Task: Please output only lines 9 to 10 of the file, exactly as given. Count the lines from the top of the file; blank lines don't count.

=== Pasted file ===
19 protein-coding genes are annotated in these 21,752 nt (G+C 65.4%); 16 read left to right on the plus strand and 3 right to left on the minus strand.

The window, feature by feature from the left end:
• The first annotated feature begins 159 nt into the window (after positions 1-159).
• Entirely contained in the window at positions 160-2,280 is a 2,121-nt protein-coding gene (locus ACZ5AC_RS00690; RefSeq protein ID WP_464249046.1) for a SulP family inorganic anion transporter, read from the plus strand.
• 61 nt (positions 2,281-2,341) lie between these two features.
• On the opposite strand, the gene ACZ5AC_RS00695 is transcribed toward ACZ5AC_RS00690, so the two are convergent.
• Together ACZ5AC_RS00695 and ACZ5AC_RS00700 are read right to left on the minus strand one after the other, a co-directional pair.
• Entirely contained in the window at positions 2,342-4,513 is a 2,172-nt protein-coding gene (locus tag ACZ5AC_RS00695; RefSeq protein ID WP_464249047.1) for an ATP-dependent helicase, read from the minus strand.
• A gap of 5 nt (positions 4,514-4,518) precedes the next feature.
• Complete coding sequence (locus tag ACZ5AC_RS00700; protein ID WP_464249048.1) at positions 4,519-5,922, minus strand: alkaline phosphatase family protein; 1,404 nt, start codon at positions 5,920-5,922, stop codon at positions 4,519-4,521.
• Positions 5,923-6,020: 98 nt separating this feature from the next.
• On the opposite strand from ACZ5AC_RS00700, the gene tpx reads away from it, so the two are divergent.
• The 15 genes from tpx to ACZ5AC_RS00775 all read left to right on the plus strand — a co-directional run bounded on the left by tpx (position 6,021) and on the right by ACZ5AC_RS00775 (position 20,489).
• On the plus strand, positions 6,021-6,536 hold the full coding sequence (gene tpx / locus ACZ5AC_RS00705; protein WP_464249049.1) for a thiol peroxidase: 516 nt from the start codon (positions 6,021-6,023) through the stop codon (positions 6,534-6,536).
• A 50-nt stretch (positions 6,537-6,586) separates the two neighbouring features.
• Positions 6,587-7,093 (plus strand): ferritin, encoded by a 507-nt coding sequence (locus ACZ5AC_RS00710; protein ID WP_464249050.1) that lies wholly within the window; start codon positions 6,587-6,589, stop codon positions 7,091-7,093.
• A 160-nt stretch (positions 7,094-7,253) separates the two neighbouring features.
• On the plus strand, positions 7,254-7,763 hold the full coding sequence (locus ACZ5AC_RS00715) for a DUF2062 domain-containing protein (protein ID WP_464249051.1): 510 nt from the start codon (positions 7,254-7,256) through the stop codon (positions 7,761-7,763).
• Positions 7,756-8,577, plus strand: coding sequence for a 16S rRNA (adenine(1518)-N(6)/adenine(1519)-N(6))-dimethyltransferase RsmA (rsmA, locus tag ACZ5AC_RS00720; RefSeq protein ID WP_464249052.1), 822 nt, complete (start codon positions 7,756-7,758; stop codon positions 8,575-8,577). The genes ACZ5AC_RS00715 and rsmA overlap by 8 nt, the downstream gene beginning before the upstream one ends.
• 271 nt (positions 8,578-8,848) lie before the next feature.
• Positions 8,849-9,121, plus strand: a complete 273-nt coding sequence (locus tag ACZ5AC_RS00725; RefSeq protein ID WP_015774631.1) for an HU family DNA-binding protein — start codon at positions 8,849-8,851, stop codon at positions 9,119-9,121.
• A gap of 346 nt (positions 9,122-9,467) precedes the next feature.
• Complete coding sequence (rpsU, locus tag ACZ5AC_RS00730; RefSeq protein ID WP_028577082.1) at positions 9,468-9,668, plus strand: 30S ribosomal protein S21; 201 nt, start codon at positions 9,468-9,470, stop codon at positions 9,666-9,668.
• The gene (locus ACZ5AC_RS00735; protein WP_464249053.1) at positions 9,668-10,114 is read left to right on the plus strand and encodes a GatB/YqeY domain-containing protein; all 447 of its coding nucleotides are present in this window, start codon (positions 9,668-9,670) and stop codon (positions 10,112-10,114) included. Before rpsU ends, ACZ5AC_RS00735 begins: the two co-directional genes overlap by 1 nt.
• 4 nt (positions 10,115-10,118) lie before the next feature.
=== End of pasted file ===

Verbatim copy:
• A gap of 5 nt (positions 4,514-4,518) precedes the next feature.
• Complete coding sequence (locus tag ACZ5AC_RS00700; protein ID WP_464249048.1) at positions 4,519-5,922, minus strand: alkaline phosphatase family protein; 1,404 nt, start codon at positions 5,920-5,922, stop codon at positions 4,519-4,521.